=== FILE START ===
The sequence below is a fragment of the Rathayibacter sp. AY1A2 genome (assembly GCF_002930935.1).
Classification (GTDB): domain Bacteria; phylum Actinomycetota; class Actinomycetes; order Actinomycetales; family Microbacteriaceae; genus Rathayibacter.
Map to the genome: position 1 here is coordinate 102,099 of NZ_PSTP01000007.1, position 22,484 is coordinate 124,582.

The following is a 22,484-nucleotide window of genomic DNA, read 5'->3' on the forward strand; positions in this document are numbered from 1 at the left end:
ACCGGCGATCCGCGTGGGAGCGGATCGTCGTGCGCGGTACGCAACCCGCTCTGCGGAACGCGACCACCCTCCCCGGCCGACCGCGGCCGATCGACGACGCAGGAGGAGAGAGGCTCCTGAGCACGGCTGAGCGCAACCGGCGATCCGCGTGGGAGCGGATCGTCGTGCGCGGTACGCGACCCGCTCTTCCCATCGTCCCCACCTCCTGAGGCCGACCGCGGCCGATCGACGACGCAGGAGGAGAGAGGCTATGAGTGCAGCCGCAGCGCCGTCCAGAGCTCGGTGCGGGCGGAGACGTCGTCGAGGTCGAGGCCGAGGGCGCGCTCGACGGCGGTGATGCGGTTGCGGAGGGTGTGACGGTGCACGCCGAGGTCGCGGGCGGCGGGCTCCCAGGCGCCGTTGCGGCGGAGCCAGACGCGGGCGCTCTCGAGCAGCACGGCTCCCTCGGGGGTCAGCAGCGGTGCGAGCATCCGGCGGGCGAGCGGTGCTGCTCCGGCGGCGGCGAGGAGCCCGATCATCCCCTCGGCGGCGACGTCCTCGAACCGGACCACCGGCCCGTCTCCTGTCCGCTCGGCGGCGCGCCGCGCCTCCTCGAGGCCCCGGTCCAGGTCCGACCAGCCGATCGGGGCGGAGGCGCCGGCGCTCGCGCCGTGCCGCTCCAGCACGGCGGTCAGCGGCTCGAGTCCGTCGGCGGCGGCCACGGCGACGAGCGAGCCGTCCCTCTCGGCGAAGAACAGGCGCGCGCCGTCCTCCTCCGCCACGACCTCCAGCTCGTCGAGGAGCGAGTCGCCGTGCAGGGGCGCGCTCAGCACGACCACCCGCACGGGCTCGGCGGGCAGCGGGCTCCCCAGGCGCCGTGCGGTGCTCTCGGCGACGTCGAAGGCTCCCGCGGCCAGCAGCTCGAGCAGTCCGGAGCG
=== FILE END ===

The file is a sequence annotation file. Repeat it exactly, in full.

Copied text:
The sequence below is a fragment of the Rathayibacter sp. AY1A2 genome (assembly GCF_002930935.1).
Classification (GTDB): domain Bacteria; phylum Actinomycetota; class Actinomycetes; order Actinomycetales; family Microbacteriaceae; genus Rathayibacter.
Map to the genome: position 1 here is coordinate 102,099 of NZ_PSTP01000007.1, position 22,484 is coordinate 124,582.

The following is a 22,484-nucleotide window of genomic DNA, read 5'->3' on the forward strand; positions in this document are numbered from 1 at the left end:
ACCGGCGATCCGCGTGGGAGCGGATCGTCGTGCGCGGTACGCAACCCGCTCTGCGGAACGCGACCACCCTCCCCGGCCGACCGCGGCCGATCGACGACGCAGGAGGAGAGAGGCTCCTGAGCACGGCTGAGCGCAACCGGCGATCCGCGTGGGAGCGGATCGTCGTGCGCGGTACGCGACCCGCTCTTCCCATCGTCCCCACCTCCTGAGGCCGACCGCGGCCGATCGACGACGCAGGAGGAGAGAGGCTATGAGTGCAGCCGCAGCGCCGTCCAGAGCTCGGTGCGGGCGGAGACGTCGTCGAGGTCGAGGCCGAGGGCGCGCTCGACGGCGGTGATGCGGTTGCGGAGGGTGTGACGGTGCACGCCGAGGTCGCGGGCGGCGGGCTCCCAGGCGCCGTTGCGGCGGAGCCAGACGCGGGCGCTCTCGAGCAGCACGGCTCCCTCGGGGGTCAGCAGCGGTGCGAGCATCCGGCGGGCGAGCGGTGCTGCTCCGGCGGCGGCGAGGAGCCCGATCATCCCCTCGGCGGCGACGTCCTCGAACCGGACCACCGGCCCGTCTCCTGTCCGCTCGGCGGCGCGCCGCGCCTCCTCGAGGCCCCGGTCCAGGTCCGACCAGCCGATCGGGGCGGAGGCGCCGGCGCTCGCGCCGTGCCGCTCCAGCACGGCGGTCAGCGGCTCGAGTCCGTCGGCGGCGGCCACGGCGACGAGCGAGCCGTCCCTCTCGGCGAAGAACAGGCGCGCGCCGTCCTCCTCCGCCACGACCTCCAGCTCGTCGAGGAGCGAGTCGCCGTGCAGGGGCGCGCTCAGCACGACCACCCGCACGGGCTCGGCGGGCAGCGGGCTCCCCAGGCGCCGTGCGGTGCTCTCGGCGACGTCGAAGGCTCCCGCGGCCAGCAGCTCGAGCAGTCCGGAGCG